Oregon: Decorative lighting is not specifically regulated, but blue lights and certain restrictions on red lights apply.

Pennsylvania: Ornamental lighting, including under-glow effects, is not legal.

Rhode Island: Decorative lighting is permitted, but red lights must be visible only from the rear, and flashing lights are prohibited.

South Carolina: Other than restrictions on blue or red lights, decorative lighting is not regulated.

South Dakota: There are no specific regulations on aftermarket lighting, with a caution against using blue lights.

Tennessee: Decorative lighting is not regulated, but flashing lights and certain colors are prohibited.

Texas: Under-glow lighting is allowed if it does not flash, with a preference for white or amber.

Utah: Neon and LED lighting are allowed, but blue or red lights visible from the front are discouraged.

Vermont: There are no specific regulations on aftermarket lighting.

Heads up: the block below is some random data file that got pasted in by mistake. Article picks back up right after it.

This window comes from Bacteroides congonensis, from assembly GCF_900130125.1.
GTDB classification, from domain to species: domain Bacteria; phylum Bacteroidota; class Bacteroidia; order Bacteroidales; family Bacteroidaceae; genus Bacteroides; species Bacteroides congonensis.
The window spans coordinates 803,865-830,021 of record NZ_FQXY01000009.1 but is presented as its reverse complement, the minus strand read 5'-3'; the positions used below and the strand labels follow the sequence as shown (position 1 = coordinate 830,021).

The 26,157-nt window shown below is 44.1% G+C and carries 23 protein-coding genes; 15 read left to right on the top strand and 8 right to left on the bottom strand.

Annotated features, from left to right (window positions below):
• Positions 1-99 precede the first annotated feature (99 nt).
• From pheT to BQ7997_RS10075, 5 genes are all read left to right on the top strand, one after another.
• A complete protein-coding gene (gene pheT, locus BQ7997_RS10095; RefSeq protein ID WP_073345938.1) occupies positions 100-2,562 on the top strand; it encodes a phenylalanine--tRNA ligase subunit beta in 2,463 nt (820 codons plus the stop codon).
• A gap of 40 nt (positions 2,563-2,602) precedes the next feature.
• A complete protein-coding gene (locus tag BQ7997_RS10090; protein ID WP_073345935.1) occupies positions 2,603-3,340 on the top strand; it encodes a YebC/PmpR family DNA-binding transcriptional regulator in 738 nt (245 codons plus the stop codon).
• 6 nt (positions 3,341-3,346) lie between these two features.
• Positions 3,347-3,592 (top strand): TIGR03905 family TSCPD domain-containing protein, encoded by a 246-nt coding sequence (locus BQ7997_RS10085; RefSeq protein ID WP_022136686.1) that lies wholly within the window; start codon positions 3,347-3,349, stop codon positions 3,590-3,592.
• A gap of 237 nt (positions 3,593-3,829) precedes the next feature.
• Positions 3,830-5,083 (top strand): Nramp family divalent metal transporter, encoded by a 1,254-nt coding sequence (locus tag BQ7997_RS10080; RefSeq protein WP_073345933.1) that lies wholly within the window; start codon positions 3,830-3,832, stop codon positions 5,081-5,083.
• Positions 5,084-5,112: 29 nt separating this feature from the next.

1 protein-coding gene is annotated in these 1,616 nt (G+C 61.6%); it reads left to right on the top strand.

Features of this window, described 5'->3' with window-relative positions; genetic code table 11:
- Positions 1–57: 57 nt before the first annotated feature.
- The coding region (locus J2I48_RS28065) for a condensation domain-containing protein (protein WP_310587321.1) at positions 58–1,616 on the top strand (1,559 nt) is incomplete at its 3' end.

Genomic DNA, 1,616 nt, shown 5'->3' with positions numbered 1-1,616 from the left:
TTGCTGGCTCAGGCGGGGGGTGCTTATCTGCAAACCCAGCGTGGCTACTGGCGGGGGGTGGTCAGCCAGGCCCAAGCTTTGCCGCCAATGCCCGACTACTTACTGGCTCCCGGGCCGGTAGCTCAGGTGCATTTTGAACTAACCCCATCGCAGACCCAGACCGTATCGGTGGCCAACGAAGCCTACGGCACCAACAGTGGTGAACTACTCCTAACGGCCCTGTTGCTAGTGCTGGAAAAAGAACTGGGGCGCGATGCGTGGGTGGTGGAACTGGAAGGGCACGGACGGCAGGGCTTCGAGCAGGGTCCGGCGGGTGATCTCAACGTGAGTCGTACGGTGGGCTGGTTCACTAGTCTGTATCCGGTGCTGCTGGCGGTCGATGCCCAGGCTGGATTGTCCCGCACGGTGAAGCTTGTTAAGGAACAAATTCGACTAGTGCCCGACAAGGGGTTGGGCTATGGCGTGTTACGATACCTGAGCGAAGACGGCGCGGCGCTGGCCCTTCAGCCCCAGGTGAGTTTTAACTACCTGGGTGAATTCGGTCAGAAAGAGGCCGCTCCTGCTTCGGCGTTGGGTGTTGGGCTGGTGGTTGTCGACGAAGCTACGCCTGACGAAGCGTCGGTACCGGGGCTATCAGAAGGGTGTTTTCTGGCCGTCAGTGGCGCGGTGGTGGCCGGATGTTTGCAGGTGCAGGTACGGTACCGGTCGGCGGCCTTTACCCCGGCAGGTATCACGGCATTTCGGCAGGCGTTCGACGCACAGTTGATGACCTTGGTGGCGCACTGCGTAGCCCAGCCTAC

Virginia: The only restriction is a ban on flashing red, white, or blue lights.

Washington: Under-glow lighting is prohibited when the motorcycle is in motion, along with flashing or rotating lights and the use of blue lights. Red lights must be visible only from the rear.

West Virginia: Lighting using standard bulbs or LED pods or strips is allowed, provided they do not blink, flash, or oscillate.

Wisconsin: Decorative lights are not illegal, but red lights must be visible only from the rear, and blue lights are not permitted.

Wyoming: The only restriction is that red or blue lights may not be visible from the front of the vehicle.

Regardless of location, avoiding the use of red lights on the front of a motorcycle and blue lights is advised for safety and legal compliance.

Leave a Comment